Reclaim the Power - End Coal Now: Last week’s direct action at Ffos-y-fran

Guest post by Al Williams, activist with the Campaign against Climate Change and Reclaim the Power

Reclaim the Power video of the action

On 30th April, on the 185th anniversary of the Merthyr Uprising, Reclaim the Power set up an Action Camp, 400m above sea level on Gelligaer Common in South Wales between the village of Fochriw and the town of Merthyr. As the camp was set up, travellers from across Wales, England and beyond helped clear up some of the fly-tipping that has blighted this stunning mountain location - something the camp organisers intend to return to and pursue further. The camp was organised on sustainable principles and powered by renewable energy and vegan food. After three days on the mountain, 300 climate activists shut down the UK’s largest opencast coal mine at Ffos-y-fran and the story resonating across the Principality, the UK and beyond.

Events in Wales kicked off the global Break Free 2016 campaign - a two week wave of escalated action to keep coal, oil and gas in the ground by challenging power with non-violent direct action. 

The Open Veins of South Wales

Blogger Dragon Trailz, also known as Al Williams, writes about the environmental threats his home country of Wales is facing from opencast coal mining. Find out more about upcoming campaign actions against coal.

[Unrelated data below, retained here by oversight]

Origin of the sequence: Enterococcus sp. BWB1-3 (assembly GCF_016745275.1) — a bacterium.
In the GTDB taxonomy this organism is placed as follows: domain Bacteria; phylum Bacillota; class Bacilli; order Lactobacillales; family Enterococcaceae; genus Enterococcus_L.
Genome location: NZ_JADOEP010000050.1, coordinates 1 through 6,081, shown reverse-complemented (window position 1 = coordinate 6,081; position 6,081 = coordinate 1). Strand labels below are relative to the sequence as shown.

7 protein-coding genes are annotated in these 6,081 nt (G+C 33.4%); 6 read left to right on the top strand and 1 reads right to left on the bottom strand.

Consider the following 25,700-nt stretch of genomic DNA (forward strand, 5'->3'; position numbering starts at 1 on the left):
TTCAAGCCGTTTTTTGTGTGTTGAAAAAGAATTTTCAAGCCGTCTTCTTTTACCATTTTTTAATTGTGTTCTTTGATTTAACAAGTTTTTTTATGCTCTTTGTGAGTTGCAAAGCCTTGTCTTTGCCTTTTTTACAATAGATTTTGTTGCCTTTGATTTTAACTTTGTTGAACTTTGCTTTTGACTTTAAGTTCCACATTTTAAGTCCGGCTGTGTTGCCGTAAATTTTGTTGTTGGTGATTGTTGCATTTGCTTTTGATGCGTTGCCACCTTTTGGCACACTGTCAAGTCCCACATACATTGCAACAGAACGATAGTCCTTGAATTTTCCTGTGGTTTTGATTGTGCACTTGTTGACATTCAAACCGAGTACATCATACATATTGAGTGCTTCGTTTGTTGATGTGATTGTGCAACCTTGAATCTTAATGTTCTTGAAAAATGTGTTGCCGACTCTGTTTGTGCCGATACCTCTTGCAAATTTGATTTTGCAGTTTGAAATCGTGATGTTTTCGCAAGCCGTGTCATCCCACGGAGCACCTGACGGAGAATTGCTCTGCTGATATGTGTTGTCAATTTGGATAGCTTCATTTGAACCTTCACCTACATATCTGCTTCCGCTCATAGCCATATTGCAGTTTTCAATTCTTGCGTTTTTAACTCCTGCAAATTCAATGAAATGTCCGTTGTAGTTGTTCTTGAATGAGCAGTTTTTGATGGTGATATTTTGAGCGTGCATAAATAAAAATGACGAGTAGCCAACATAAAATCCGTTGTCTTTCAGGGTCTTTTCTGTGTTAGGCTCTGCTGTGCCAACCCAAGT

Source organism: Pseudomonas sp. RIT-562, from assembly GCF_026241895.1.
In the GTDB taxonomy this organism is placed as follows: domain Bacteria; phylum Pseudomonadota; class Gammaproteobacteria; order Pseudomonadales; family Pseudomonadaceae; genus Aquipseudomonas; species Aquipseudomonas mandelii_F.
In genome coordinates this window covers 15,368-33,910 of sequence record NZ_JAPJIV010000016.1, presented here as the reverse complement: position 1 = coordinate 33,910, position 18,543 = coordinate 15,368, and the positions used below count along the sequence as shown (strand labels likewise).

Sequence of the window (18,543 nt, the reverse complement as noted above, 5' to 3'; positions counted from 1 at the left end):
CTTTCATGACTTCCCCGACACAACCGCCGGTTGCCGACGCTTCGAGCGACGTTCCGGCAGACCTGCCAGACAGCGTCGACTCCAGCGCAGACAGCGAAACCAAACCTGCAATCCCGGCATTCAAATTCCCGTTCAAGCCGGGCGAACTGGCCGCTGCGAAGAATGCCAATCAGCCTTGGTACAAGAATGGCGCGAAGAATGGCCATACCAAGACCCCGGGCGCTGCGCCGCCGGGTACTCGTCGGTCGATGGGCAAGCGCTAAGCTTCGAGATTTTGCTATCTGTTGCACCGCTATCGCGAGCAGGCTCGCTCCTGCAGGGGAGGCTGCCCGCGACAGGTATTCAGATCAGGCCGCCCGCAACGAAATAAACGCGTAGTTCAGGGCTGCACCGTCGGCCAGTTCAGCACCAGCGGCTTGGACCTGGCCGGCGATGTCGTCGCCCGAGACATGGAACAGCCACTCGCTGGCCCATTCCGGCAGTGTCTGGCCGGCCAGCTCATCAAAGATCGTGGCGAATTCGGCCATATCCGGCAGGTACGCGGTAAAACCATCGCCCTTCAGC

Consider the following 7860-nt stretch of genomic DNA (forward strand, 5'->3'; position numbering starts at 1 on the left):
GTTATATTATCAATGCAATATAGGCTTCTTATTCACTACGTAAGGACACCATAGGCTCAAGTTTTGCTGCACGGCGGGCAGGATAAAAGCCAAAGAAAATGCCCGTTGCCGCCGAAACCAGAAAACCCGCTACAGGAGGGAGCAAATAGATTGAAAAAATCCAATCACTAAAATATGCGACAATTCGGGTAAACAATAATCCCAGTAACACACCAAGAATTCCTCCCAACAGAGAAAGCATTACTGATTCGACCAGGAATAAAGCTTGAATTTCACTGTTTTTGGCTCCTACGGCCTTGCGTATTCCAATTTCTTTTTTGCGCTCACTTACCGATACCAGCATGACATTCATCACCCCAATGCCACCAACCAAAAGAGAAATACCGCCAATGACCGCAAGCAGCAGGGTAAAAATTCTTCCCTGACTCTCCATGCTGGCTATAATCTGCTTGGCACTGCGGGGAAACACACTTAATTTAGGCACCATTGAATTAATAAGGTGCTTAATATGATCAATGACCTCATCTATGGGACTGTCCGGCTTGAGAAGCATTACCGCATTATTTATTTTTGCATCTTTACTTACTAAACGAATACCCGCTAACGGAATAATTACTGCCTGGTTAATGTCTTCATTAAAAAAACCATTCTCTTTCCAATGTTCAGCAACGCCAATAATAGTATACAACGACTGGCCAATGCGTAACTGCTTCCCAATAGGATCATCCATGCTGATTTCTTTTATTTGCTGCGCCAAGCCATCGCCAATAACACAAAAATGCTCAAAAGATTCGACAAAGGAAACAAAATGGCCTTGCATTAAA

I wonder how many people in South Wales are aware that there are now three open cast coal mining planning projects in progress or appeal, across an east - west line that runs from Hirwaun to Blaenavon? This is in addition to Ffos-y-Fran, near Merthyr, which has been around for almost ten years and is the largest open cast coal mine in the UK - a project that was strongly opposed by local residents from the beginning.

The planning applications (from east to west) are at Tower Colliery, Nant Llesg and Varteg - all are at sites which were previously deep mined. These projects are very unpopular - local campaign group United Valleys Action Group (UVAG) oppose the Nant Llesg extension to Ffos-y-Fran and there is also strong resistance to the Varteg project to the east - the Tower planning application is relatively new. It’s alarming that these stories often do not make the Welsh national news and awareness of them and the consequences they bring, isn’t quite what it should be. The original application for the Nant Llesg mine was defeated at the local level last year, but Miller Argent who run the Ffos-y-Fran site, launched an appeal at the beginning of 2016 and UVAG, who thought they had won their fight against the mine, began to widen their campaign and since then have increased awareness across Wales and the UK with assistance from Friends of the Earth, both in Wales and England.